In that outdoor running mode there’s even the facility to set up a race plan, which initially excited me but turned out to be oddly restrictive and doesn’t allow you to fully customise your goal time.

However, it’s good to see that the GPS accuracy is, by and large, excellent. I saw an average total distance difference of under 2% per run between the Watch Ultimate and my Stryd Wind running pod, which is the device I use as a control in all my fitness watch testing. That’s right up there with the best wearables I’ve tested recently.

Huawei Watch Ultimate review: What could it do better?

Unfortunately, the Huawei Watch Ultimate’s heart-rate monitor accuracy is an absolute disaster. As with GPS accuracy, I tested it while running against a known control device, in this case the MyZone MZ-Switch chest belt, and across nine runs totalling 96km its accuracy varied wildly and unpredictably.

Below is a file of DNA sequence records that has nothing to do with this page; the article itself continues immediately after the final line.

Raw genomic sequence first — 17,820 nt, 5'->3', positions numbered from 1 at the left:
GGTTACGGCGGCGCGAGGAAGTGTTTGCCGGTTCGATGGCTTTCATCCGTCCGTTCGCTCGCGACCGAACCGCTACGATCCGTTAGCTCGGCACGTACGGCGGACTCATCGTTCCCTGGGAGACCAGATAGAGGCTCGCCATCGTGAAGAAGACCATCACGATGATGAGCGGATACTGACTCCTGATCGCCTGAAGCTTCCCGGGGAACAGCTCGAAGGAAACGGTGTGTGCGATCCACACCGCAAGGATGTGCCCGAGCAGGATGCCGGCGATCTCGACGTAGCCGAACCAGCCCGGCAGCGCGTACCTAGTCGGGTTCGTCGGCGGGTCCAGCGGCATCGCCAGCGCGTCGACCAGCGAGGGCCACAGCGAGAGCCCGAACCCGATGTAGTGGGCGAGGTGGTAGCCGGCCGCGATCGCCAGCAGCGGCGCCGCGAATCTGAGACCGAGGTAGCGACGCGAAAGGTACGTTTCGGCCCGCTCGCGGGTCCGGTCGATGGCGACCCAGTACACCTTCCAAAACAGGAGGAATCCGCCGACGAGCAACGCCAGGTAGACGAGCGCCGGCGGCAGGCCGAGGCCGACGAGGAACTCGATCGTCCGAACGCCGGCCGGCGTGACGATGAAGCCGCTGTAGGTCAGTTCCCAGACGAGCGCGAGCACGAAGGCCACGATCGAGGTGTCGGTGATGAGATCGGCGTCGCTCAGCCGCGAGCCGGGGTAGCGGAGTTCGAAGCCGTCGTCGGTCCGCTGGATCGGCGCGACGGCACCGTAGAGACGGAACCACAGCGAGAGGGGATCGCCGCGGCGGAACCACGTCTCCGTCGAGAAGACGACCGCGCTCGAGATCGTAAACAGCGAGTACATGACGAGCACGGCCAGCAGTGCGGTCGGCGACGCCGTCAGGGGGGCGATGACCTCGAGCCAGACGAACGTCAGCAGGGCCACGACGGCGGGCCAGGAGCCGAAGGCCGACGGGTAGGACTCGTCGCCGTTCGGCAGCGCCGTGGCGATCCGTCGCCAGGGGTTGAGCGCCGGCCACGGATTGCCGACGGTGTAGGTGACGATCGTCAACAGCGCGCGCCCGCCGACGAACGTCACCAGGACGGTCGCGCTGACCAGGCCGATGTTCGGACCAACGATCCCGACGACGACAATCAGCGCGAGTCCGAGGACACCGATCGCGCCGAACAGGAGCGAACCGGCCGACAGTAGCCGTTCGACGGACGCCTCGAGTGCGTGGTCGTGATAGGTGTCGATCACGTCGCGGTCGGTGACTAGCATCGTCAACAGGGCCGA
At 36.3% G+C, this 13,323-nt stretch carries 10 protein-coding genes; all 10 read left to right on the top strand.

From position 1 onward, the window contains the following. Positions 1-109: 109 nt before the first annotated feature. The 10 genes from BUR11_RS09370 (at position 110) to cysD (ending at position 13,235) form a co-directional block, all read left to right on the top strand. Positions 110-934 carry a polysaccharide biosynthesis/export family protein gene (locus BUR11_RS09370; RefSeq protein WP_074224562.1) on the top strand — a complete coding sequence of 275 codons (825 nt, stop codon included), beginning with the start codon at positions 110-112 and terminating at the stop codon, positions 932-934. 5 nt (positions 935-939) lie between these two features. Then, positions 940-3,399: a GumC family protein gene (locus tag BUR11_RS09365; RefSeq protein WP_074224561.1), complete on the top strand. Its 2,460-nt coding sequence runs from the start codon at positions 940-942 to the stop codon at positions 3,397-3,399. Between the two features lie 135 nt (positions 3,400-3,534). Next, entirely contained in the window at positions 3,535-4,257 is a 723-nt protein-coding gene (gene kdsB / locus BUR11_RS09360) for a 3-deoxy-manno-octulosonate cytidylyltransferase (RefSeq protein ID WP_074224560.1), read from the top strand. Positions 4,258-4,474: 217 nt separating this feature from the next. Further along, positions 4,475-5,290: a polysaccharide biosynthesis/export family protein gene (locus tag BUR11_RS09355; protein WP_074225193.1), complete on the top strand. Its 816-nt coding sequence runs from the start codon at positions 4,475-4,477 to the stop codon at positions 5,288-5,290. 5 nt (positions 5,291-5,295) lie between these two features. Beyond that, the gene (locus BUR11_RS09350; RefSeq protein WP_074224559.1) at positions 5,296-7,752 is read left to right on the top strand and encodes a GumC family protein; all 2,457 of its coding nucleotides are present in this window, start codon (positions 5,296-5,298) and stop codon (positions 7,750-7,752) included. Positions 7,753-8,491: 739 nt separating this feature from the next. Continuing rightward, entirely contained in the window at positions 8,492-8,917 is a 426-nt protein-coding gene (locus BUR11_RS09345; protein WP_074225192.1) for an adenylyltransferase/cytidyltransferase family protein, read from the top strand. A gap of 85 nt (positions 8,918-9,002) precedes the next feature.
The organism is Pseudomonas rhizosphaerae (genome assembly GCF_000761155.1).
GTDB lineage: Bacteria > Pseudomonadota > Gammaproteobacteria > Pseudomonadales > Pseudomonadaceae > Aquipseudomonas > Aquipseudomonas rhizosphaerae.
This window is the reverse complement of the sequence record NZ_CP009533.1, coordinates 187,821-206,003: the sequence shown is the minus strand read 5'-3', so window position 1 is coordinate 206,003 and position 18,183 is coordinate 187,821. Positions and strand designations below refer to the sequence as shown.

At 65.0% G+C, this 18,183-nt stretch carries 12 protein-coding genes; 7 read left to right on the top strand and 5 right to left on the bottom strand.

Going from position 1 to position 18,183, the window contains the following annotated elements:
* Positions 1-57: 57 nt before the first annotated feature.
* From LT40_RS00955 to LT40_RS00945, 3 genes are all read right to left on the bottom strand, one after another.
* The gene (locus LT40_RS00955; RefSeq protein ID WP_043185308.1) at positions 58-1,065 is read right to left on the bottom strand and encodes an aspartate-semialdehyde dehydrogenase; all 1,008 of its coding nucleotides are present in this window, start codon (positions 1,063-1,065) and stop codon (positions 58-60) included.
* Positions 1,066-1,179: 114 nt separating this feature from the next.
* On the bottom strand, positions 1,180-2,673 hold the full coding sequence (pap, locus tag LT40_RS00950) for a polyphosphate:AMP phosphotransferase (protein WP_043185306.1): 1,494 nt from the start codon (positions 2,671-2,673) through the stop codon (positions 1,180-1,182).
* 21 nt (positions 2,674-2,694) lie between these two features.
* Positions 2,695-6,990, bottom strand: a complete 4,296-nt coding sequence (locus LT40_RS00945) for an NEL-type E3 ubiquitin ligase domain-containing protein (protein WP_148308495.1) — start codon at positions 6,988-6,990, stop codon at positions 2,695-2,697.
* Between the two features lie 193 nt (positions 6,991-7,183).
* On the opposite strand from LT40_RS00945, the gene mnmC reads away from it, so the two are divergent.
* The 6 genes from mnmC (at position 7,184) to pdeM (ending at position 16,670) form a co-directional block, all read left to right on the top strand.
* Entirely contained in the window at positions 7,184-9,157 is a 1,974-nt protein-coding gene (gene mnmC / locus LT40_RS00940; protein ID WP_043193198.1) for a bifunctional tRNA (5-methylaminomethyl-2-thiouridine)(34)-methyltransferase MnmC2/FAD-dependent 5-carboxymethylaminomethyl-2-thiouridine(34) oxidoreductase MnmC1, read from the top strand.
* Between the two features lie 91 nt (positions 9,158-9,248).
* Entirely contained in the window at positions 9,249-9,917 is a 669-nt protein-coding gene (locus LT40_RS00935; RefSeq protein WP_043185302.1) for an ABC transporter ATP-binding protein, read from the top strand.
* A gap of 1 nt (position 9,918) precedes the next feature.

In fact, the average difference between the average heart rate on the Huawei Watch Ultimate and my chest belt across those runs was 9.8%. That’s the worst result I’ve seen for a while and a lot worse than the Apple Watch Ultra. Still, this issue doesn’t seem to afflict the watch’s measurement of resting heart rate, which seems on the money and, if you’re serious about training by heart rate, you’ll probably want to use a third-party Bluetooth chest belt monitor instead. Fortunately, you can pair one of these via Bluetooth in the settings menu.

One more negative point is that, unlike Garmin’s more advanced wearables, there’s no mapping built in. You can use the Expedition Mode to follow your way home, or load in routes via Komoot or GPX to follow during workouts, but it isn’t particularly useful for finding your way around while on the hoof.